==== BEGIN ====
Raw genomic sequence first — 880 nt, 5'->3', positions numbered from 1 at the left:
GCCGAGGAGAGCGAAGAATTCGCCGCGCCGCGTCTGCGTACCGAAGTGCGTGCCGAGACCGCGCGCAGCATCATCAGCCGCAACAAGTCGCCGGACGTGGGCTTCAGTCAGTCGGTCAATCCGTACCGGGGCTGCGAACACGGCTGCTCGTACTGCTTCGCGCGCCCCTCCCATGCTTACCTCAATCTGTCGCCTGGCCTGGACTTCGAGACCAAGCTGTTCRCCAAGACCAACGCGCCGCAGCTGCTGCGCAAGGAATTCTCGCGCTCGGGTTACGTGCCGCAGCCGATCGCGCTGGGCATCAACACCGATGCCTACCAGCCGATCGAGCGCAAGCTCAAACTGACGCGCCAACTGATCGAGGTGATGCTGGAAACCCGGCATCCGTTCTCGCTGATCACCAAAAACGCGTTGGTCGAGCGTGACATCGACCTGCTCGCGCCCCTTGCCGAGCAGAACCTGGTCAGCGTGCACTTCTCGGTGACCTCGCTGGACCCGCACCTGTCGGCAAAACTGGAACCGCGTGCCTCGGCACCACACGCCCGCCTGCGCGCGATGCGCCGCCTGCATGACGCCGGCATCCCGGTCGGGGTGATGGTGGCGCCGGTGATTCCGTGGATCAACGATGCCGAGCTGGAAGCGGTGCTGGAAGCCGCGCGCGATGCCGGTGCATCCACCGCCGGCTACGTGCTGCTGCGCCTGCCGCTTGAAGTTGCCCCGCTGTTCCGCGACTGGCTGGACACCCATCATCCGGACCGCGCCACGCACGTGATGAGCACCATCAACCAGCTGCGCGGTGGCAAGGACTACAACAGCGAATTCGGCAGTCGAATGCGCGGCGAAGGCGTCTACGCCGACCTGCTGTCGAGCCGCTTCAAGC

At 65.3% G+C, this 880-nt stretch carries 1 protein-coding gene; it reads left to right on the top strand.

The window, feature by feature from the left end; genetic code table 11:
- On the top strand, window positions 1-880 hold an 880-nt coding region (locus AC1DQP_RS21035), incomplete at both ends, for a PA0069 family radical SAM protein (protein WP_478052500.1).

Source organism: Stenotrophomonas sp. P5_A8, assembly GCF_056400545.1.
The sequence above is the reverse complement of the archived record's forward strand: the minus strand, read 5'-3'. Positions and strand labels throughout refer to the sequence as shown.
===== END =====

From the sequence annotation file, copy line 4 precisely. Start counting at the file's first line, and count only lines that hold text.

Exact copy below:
The window, feature by feature from the left end; genetic code table 11: